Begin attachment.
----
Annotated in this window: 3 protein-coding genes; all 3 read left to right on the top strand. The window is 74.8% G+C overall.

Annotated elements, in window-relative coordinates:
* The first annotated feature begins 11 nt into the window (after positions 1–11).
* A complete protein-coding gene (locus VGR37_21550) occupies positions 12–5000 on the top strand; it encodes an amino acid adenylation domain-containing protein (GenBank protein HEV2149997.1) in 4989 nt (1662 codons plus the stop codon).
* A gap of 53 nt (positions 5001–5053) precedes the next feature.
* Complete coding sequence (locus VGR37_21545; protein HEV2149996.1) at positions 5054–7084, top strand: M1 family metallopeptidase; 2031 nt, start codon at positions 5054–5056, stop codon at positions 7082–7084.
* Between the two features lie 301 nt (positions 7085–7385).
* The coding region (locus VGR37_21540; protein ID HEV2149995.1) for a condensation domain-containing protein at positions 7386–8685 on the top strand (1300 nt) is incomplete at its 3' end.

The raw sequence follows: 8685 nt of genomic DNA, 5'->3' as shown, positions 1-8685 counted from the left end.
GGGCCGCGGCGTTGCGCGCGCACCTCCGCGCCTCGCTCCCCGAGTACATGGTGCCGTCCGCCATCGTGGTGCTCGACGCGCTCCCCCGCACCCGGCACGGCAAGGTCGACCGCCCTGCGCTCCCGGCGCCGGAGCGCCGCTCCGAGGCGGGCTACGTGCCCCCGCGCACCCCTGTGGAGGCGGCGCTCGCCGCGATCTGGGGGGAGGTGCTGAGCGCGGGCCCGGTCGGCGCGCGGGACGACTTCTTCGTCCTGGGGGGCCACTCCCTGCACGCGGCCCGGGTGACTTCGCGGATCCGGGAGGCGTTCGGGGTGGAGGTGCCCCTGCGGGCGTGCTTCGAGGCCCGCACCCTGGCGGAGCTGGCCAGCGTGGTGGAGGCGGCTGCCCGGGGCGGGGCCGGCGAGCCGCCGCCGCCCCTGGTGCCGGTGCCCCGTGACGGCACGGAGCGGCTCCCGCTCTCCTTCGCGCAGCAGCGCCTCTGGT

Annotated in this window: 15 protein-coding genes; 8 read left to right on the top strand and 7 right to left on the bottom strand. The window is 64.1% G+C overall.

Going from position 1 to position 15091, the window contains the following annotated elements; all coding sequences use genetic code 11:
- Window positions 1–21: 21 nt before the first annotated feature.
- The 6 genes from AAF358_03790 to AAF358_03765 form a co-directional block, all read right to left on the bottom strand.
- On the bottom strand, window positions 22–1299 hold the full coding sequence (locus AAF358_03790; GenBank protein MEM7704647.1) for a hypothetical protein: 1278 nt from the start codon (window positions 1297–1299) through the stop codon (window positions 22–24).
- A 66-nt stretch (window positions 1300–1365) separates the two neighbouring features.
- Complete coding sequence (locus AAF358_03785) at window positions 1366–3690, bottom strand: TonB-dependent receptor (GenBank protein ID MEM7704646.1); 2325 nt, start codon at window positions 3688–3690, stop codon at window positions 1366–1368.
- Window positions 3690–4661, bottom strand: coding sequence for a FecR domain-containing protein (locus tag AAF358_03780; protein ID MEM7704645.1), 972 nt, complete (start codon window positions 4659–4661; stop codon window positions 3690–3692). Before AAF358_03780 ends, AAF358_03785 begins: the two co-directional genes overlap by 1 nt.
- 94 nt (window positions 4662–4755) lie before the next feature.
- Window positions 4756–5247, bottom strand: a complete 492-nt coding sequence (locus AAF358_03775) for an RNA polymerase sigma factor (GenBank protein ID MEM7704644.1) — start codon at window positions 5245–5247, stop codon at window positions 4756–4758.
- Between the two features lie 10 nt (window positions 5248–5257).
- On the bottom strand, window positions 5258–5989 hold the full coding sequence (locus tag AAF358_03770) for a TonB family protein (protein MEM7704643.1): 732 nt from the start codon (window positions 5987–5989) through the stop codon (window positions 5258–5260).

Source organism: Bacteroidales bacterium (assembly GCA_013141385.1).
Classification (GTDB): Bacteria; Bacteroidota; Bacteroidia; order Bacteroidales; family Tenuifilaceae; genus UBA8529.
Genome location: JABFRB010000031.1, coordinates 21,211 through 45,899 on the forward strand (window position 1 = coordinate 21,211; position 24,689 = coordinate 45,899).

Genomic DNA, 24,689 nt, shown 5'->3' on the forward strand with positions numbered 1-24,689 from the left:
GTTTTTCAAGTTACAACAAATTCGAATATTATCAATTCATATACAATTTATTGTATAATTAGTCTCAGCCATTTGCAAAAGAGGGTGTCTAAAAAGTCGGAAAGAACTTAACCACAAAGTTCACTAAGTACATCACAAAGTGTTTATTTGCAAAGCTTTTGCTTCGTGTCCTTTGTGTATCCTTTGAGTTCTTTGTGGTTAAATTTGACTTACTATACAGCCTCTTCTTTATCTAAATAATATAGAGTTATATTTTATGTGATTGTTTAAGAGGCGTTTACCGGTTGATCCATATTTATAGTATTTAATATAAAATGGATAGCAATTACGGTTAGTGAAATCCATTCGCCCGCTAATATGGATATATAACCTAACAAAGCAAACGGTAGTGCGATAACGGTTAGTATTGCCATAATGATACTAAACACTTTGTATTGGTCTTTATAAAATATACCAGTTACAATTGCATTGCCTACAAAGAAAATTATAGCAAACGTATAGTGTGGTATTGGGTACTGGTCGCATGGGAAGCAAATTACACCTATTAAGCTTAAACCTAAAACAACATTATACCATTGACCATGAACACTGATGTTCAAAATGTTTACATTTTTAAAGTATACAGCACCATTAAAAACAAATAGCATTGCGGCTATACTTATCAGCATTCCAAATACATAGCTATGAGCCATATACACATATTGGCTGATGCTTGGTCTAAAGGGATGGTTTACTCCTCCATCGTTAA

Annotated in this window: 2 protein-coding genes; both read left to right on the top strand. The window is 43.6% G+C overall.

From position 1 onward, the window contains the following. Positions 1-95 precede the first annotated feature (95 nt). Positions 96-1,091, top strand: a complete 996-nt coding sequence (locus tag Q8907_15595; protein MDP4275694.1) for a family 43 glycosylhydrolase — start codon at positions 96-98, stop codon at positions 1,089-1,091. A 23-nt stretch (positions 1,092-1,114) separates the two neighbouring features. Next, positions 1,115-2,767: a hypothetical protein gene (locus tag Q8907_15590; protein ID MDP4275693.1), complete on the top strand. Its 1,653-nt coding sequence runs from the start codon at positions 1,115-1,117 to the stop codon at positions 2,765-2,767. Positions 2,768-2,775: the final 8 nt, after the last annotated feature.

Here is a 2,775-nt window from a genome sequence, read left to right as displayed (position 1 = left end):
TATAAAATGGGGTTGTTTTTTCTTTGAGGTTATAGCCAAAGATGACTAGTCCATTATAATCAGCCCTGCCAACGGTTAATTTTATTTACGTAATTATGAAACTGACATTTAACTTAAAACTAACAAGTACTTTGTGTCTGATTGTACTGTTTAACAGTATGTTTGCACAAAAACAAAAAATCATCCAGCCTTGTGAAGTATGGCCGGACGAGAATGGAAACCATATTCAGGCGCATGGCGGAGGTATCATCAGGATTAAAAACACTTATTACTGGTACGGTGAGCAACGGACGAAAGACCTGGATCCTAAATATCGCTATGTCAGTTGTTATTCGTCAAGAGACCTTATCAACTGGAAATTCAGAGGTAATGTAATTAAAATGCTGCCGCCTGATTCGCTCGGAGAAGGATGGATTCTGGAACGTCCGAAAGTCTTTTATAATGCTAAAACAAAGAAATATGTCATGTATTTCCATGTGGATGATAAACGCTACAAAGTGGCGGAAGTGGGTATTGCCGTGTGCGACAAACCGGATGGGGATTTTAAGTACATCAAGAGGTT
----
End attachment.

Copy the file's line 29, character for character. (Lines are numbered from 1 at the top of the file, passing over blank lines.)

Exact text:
From position 1 onward, the window contains the following. Positions 1-95 precede the first annotated feature (95 nt). Positions 96-1,091, top strand: a complete 996-nt coding sequence (locus tag Q8907_15595; protein MDP4275694.1) for a family 43 glycosylhydrolase — start codon at positions 96-98, stop codon at positions 1,089-1,091. A 23-nt stretch (positions 1,092-1,114) separates the two neighbouring features. Next, positions 1,115-2,767: a hypothetical protein gene (locus tag Q8907_15590; protein ID MDP4275693.1), complete on the top strand. Its 1,653-nt coding sequence runs from the start codon at positions 1,115-1,117 to the stop codon at positions 2,765-2,767. Positions 2,768-2,775: the final 8 nt, after the last annotated feature.